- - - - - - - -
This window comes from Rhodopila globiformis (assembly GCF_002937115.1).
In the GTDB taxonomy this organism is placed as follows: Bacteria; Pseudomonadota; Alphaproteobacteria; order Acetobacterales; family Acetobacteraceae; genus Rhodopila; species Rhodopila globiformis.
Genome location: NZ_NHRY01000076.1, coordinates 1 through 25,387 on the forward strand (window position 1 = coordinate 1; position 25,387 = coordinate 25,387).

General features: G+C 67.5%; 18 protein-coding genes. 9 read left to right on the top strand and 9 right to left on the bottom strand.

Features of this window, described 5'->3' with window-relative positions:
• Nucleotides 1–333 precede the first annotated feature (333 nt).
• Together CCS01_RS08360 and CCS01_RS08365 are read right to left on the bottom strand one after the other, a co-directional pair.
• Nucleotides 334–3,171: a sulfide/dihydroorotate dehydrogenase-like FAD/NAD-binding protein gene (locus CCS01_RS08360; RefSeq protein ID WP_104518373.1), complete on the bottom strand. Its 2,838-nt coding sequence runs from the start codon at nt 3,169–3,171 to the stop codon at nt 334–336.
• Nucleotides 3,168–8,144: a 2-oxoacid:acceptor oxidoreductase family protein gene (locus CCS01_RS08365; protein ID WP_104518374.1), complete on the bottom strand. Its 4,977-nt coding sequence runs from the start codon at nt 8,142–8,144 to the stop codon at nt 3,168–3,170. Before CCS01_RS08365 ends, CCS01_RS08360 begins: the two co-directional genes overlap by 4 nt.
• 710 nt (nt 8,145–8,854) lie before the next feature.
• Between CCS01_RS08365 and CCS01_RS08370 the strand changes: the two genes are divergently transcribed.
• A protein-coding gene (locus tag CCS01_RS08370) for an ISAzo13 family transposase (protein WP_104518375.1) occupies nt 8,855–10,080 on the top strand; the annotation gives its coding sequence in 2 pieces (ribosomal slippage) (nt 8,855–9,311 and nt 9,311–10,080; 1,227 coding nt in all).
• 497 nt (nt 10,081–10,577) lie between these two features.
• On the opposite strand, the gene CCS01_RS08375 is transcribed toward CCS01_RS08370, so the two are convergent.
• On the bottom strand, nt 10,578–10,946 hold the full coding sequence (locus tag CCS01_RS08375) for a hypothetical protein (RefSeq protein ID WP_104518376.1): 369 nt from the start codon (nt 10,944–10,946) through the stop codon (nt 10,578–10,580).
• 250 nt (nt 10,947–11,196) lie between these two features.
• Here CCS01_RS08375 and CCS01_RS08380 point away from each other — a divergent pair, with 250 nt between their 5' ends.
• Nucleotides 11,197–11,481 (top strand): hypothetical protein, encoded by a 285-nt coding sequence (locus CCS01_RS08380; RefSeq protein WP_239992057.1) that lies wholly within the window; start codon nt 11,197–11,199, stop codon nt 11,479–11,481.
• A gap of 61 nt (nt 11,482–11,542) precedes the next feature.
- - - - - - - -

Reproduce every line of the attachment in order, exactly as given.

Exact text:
This window comes from Rhodopila globiformis (assembly GCF_002937115.1).
In the GTDB taxonomy this organism is placed as follows: Bacteria; Pseudomonadota; Alphaproteobacteria; order Acetobacterales; family Acetobacteraceae; genus Rhodopila; species Rhodopila globiformis.
Genome location: NZ_NHRY01000076.1, coordinates 1 through 25,387 on the forward strand (window position 1 = coordinate 1; position 25,387 = coordinate 25,387).

General features: G+C 67.5%; 18 protein-coding genes. 9 read left to right on the top strand and 9 right to left on the bottom strand.

Features of this window, described 5'->3' with window-relative positions:
• Nucleotides 1–333 precede the first annotated feature (333 nt).
• Together CCS01_RS08360 and CCS01_RS08365 are read right to left on the bottom strand one after the other, a co-directional pair.
• Nucleotides 334–3,171: a sulfide/dihydroorotate dehydrogenase-like FAD/NAD-binding protein gene (locus CCS01_RS08360; RefSeq protein ID WP_104518373.1), complete on the bottom strand. Its 2,838-nt coding sequence runs from the start codon at nt 3,169–3,171 to the stop codon at nt 334–336.
• Nucleotides 3,168–8,144: a 2-oxoacid:acceptor oxidoreductase family protein gene (locus CCS01_RS08365; protein ID WP_104518374.1), complete on the bottom strand. Its 4,977-nt coding sequence runs from the start codon at nt 8,142–8,144 to the stop codon at nt 3,168–3,170. Before CCS01_RS08365 ends, CCS01_RS08360 begins: the two co-directional genes overlap by 4 nt.
• 710 nt (nt 8,145–8,854) lie before the next feature.
• Between CCS01_RS08365 and CCS01_RS08370 the strand changes: the two genes are divergently transcribed.
• A protein-coding gene (locus tag CCS01_RS08370) for an ISAzo13 family transposase (protein WP_104518375.1) occupies nt 8,855–10,080 on the top strand; the annotation gives its coding sequence in 2 pieces (ribosomal slippage) (nt 8,855–9,311 and nt 9,311–10,080; 1,227 coding nt in all).
• 497 nt (nt 10,081–10,577) lie between these two features.
• On the opposite strand, the gene CCS01_RS08375 is transcribed toward CCS01_RS08370, so the two are convergent.
• On the bottom strand, nt 10,578–10,946 hold the full coding sequence (locus tag CCS01_RS08375) for a hypothetical protein (RefSeq protein ID WP_104518376.1): 369 nt from the start codon (nt 10,944–10,946) through the stop codon (nt 10,578–10,580).
• 250 nt (nt 10,947–11,196) lie between these two features.
• Here CCS01_RS08375 and CCS01_RS08380 point away from each other — a divergent pair, with 250 nt between their 5' ends.
• Nucleotides 11,197–11,481 (top strand): hypothetical protein, encoded by a 285-nt coding sequence (locus CCS01_RS08380; RefSeq protein WP_239992057.1) that lies wholly within the window; start codon nt 11,197–11,199, stop codon nt 11,479–11,481.
• A gap of 61 nt (nt 11,482–11,542) precedes the next feature.